The Federal government may be encouraging the development of infrastructure projects but it is the states and regional and local authorities that wield the real power
Despite the ambitious scale of the $787bn (€579bn) US Stimulus Plan and emphasis given to infrastructure projects, there is no pan-US or even regional master plan, says Patricia Menéndez-Cambó, Chair of the Global Practice Group at national US firm Greenberg Traurig.
‘The management of projects is largely the domain of individual states. However, the Federal government provides at least partialsupport for many projects. The Federal Highway Administration, for example, an agency of the US Department of Transportation (USDoT), recently issued a white paper on how states can best implement P3 (Public Private Partnerships) toll road infrastructure projects.’
For example, the US Department of Transportation (USDoT) has made $15bn of private activity bond (PAB) allocation to permit federally tax-exempt financing of certain surface transport projects and intermodal freight facilities, and offers subordinated loans and other forms of credit support under the Transportation Infrastructure Finance and Innovation Act 1998 (TIFIA) program.
A notable exception to the absence of a pan-US infrastructure plan, Menéndez- Cambó suggests, may be high speed rail. President Obama unveiled a strategic plan for ten high speed rail corridors: California, Pacific Northwest, South Central, Gulf Coast, Chicago Hub, Florida, Southeast, Keystone, Empire and Northern New England, and the American Recovery and Investment Act 2009 (ARRA) includes $8bn in federal stimulus funds for these and potentially other high speed projects.
New greenfield infrastructure projects predominantly fall under the remit of the states, regional metropolitan planning organisations, or individual cities or counties.
‘Efforts to privatise existing transportation projects seem driven more by a need to balance budgets in the face of large revenue shortfalls, for example the Pennsylvania Turnpike, Midway Airport, Chicago Parking Meters, Illinois Skyway, or Florida’s Alligator Alley, than by any overall plan to develop transportation resources.’
Among the Iberian companies now active in the US, are Abertis, Cintra, FCC, ACS Dragados, OHL, Brisa and Acciona, while others such as Global Vía are now entering the market. The geographic location of a project will be a primary determinant as to whether it can be developed as a P3, notes fellow partner Yosbel Ibarra.
‘While the number of states that have significant statutory authority to engage in P3 projects is on the rise, currently only around 22 have enacted specific legislation. In some states, for example Texas, Virginia and Florida, the statutory authority is quite conducive. In others, the legislation is more restrictive.’
Even within those states with the relevant authority, the eligibility of a particular project for some form of public financing may still depend on whether the legislation extends to the local jurisdiction undertaking it. In Florida, for example, projects are utilising three different revenue models, availability payments, tolls or user fees, and multiyear appropriations.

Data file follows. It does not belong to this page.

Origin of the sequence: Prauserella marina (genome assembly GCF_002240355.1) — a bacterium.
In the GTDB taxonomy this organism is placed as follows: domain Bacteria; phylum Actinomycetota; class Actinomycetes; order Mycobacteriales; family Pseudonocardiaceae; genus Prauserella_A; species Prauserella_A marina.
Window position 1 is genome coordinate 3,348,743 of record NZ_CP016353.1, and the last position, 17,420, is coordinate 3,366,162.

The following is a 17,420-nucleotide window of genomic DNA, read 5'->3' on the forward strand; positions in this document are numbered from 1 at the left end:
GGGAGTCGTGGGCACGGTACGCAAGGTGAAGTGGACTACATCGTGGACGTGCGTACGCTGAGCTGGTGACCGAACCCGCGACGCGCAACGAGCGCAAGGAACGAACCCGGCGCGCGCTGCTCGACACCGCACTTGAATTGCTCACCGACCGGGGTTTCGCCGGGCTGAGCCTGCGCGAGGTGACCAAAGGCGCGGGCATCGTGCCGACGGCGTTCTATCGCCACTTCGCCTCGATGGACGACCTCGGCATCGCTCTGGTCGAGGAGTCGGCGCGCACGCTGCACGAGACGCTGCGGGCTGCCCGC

‘Florida Department of Transportation´s use of multiyear appropriations, embodied in what it refers to as a ‘design/build/finance model’, has enabled it to advance the completion of projects by requiring the constructor to provide interim financing, which is then repaid in stages as the Legislature appropriates programmed funds,’ says Ibarra.
Therefore, alongside environmental and tax issues, the finance and business models for projects often will depend on the nuances of each state’s P3 laws.
‘Some states require a revenue sharing mechanism, whereby the private party has to share its revenue once certain metrics have been achieved. In addition, each has it own legislative and executive approval process, which can affect a project’s political risk and, accordingly, the ability of the private party to obtain financing.’
While both believe that the Obama administration wants to implement a nationwide strategy, in the end the detail of project implementation will inevitably be left to the local governments. The Federal government’s key role is therefore to provide guidelines and instructions so that P3 and other infrastructure projects can be put out to tender in a consistent manner, streamlining the bidding process and attracting a larger number of bids.
‘The biggest challenge, particularly for P3 projects, is to convince state legislatures that such financing structures are viable and provide a benefit to local governments. Some public relations work also may be necessary to convince the public that P3 is a positive public financing tool and not just a myopic reaction to current budget crises,’ says Menéndez-Cambó.